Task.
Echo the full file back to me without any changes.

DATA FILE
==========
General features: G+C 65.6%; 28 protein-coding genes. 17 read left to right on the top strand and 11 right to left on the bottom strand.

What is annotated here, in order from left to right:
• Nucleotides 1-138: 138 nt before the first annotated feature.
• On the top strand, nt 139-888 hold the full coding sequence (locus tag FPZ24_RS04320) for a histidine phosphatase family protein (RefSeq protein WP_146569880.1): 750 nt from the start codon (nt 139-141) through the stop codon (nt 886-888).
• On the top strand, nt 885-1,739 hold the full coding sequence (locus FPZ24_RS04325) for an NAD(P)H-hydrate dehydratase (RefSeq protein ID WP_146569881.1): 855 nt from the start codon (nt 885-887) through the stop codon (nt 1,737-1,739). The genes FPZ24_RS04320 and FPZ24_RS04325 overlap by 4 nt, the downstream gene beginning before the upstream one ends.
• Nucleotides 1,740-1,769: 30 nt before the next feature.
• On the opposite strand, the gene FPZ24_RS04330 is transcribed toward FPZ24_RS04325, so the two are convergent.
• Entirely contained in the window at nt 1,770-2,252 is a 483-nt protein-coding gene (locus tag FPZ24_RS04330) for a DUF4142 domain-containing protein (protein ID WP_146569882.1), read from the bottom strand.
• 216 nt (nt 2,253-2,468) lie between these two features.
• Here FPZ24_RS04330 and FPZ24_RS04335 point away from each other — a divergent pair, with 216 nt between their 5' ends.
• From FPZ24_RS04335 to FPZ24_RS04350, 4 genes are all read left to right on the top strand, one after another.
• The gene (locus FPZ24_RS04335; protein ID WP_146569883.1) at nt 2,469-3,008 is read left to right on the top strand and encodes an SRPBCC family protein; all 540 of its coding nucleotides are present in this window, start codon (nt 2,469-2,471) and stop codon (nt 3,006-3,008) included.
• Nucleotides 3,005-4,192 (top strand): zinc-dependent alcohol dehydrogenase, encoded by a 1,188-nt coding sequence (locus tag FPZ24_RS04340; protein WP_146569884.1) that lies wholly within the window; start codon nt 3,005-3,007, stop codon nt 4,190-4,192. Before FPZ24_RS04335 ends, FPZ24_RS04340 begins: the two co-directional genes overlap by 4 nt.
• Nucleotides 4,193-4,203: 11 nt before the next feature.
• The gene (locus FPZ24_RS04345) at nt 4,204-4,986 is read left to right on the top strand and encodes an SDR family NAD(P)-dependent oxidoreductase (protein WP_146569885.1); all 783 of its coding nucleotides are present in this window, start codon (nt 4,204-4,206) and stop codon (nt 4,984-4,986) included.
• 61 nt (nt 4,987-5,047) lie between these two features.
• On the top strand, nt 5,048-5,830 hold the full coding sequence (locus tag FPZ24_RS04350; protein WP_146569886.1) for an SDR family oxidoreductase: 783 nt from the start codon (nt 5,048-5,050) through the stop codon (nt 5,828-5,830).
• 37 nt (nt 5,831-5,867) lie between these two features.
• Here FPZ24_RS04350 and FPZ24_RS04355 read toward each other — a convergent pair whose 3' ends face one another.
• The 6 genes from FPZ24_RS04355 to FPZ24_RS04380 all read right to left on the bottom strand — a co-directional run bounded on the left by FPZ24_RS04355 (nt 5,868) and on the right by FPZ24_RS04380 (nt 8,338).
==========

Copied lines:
General features: G+C 65.6%; 28 protein-coding genes. 17 read left to right on the top strand and 11 right to left on the bottom strand.

What is annotated here, in order from left to right:
• Nucleotides 1-138: 138 nt before the first annotated feature.
• On the top strand, nt 139-888 hold the full coding sequence (locus tag FPZ24_RS04320) for a histidine phosphatase family protein (RefSeq protein WP_146569880.1): 750 nt from the start codon (nt 139-141) through the stop codon (nt 886-888).
• On the top strand, nt 885-1,739 hold the full coding sequence (locus FPZ24_RS04325) for an NAD(P)H-hydrate dehydratase (RefSeq protein ID WP_146569881.1): 855 nt from the start codon (nt 885-887) through the stop codon (nt 1,737-1,739). The genes FPZ24_RS04320 and FPZ24_RS04325 overlap by 4 nt, the downstream gene beginning before the upstream one ends.
• Nucleotides 1,740-1,769: 30 nt before the next feature.
• On the opposite strand, the gene FPZ24_RS04330 is transcribed toward FPZ24_RS04325, so the two are convergent.
• Entirely contained in the window at nt 1,770-2,252 is a 483-nt protein-coding gene (locus tag FPZ24_RS04330) for a DUF4142 domain-containing protein (protein ID WP_146569882.1), read from the bottom strand.
• 216 nt (nt 2,253-2,468) lie between these two features.
• Here FPZ24_RS04330 and FPZ24_RS04335 point away from each other — a divergent pair, with 216 nt between their 5' ends.
• From FPZ24_RS04335 to FPZ24_RS04350, 4 genes are all read left to right on the top strand, one after another.
• The gene (locus FPZ24_RS04335; protein ID WP_146569883.1) at nt 2,469-3,008 is read left to right on the top strand and encodes an SRPBCC family protein; all 540 of its coding nucleotides are present in this window, start codon (nt 2,469-2,471) and stop codon (nt 3,006-3,008) included.
• Nucleotides 3,005-4,192 (top strand): zinc-dependent alcohol dehydrogenase, encoded by a 1,188-nt coding sequence (locus tag FPZ24_RS04340; protein WP_146569884.1) that lies wholly within the window; start codon nt 3,005-3,007, stop codon nt 4,190-4,192. Before FPZ24_RS04335 ends, FPZ24_RS04340 begins: the two co-directional genes overlap by 4 nt.
• Nucleotides 4,193-4,203: 11 nt before the next feature.
• The gene (locus FPZ24_RS04345) at nt 4,204-4,986 is read left to right on the top strand and encodes an SDR family NAD(P)-dependent oxidoreductase (protein WP_146569885.1); all 783 of its coding nucleotides are present in this window, start codon (nt 4,204-4,206) and stop codon (nt 4,984-4,986) included.
• 61 nt (nt 4,987-5,047) lie between these two features.
• On the top strand, nt 5,048-5,830 hold the full coding sequence (locus tag FPZ24_RS04350; protein WP_146569886.1) for an SDR family oxidoreductase: 783 nt from the start codon (nt 5,048-5,050) through the stop codon (nt 5,828-5,830).
• 37 nt (nt 5,831-5,867) lie between these two features.
• Here FPZ24_RS04350 and FPZ24_RS04355 read toward each other — a convergent pair whose 3' ends face one another.
• The 6 genes from FPZ24_RS04355 to FPZ24_RS04380 all read right to left on the bottom strand — a co-directional run bounded on the left by FPZ24_RS04355 (nt 5,868) and on the right by FPZ24_RS04380 (nt 8,338).